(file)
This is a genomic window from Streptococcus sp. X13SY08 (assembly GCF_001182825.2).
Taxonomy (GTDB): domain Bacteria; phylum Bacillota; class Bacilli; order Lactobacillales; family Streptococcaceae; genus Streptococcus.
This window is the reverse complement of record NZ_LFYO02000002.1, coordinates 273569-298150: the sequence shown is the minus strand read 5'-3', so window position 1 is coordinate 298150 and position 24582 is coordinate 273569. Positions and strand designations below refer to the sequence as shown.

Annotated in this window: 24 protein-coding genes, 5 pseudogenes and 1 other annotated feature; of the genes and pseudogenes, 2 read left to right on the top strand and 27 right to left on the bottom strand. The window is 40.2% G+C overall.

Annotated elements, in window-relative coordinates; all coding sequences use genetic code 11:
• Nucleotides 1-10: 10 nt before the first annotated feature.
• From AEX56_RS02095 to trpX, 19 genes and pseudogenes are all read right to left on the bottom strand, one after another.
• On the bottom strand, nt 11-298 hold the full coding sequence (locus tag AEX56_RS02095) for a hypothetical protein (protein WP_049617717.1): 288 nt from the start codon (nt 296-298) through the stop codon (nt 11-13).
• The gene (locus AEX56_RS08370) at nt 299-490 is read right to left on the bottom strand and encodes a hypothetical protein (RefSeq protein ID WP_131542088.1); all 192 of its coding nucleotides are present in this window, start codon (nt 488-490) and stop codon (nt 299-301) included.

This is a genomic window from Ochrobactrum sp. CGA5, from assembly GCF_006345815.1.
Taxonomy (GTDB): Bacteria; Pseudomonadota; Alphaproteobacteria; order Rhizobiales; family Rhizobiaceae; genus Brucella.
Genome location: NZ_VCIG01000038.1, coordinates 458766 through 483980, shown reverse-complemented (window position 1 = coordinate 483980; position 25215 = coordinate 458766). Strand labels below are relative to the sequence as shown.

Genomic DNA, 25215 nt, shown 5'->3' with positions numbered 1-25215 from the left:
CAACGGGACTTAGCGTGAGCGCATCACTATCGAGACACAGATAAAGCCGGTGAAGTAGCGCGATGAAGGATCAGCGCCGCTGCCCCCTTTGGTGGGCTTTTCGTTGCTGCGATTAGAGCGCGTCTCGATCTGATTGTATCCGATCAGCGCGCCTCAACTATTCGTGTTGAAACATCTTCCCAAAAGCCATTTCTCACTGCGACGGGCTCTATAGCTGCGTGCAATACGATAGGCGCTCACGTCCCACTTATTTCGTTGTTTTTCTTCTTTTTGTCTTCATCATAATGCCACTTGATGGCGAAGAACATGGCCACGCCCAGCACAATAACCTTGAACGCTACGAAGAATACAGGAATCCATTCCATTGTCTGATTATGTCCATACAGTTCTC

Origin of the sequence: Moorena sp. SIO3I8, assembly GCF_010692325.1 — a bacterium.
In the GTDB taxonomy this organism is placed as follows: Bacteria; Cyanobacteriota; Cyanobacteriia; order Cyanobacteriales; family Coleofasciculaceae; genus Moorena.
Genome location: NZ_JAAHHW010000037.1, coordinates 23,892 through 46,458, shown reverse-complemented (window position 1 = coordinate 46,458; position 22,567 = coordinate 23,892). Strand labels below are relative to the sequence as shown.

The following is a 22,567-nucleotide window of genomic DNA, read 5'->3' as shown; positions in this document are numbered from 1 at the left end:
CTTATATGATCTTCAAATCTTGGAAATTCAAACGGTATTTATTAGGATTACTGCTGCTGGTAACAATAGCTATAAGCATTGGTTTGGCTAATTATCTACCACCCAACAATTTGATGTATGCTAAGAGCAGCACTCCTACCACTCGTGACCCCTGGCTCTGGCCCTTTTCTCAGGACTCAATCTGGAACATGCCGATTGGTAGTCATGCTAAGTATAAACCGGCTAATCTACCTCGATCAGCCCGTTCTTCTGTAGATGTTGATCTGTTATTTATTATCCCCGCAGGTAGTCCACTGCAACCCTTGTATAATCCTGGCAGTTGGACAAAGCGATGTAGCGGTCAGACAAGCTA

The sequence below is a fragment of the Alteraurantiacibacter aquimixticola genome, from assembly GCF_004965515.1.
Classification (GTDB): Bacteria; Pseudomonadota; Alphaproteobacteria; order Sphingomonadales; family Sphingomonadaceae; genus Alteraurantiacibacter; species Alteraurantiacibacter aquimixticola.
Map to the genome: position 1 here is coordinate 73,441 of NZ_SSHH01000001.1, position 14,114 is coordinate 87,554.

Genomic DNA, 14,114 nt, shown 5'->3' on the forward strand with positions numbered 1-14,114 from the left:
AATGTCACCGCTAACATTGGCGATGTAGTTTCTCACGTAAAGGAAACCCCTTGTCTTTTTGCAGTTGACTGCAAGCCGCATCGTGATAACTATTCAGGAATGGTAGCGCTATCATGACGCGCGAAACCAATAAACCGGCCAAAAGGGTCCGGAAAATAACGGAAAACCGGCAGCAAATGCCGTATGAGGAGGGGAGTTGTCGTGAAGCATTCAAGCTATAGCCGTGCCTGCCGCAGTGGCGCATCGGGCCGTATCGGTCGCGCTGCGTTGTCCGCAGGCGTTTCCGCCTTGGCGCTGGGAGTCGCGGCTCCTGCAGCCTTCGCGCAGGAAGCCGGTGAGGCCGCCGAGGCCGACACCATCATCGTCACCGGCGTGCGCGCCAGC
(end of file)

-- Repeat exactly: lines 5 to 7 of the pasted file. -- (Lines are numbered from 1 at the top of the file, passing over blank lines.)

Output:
Annotated elements, in window-relative coordinates; all coding sequences use genetic code 11:
• Nucleotides 1-10: 10 nt before the first annotated feature.
• From AEX56_RS02095 to trpX, 19 genes and pseudogenes are all read right to left on the bottom strand, one after another.